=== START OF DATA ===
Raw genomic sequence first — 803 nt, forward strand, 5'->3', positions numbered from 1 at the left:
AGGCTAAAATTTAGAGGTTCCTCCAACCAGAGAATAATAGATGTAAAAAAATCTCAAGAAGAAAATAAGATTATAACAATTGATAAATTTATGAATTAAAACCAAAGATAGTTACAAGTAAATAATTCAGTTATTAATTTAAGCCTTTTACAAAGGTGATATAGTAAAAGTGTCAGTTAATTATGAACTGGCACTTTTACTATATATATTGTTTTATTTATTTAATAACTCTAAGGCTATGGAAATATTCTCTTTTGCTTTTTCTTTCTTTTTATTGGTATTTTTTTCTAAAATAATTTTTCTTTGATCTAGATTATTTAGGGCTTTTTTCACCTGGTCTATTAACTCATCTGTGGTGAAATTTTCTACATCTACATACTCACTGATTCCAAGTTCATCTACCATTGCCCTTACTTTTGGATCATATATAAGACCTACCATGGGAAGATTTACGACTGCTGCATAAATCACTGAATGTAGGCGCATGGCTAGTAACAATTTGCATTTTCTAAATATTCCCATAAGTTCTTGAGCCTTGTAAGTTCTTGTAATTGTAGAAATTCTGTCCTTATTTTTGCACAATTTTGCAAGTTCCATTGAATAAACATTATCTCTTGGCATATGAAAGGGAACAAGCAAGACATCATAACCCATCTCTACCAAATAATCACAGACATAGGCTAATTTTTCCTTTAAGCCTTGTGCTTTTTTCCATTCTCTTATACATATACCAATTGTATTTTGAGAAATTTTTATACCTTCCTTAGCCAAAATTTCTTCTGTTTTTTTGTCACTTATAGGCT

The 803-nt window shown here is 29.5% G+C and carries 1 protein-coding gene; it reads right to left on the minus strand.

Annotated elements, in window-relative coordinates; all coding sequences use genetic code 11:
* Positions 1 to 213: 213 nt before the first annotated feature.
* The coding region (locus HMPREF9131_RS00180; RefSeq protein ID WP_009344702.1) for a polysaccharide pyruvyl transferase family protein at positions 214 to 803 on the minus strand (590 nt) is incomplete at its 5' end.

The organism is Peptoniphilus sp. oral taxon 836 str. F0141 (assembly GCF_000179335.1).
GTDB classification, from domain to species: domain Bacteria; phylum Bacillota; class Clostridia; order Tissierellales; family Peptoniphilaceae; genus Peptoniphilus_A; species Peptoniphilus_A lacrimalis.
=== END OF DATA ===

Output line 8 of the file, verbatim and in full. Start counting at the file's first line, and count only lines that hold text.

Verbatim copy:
GTDB classification, from domain to species: domain Bacteria; phylum Bacillota; class Clostridia; order Tissierellales; family Peptoniphilaceae; genus Peptoniphilus_A; species Peptoniphilus_A lacrimalis.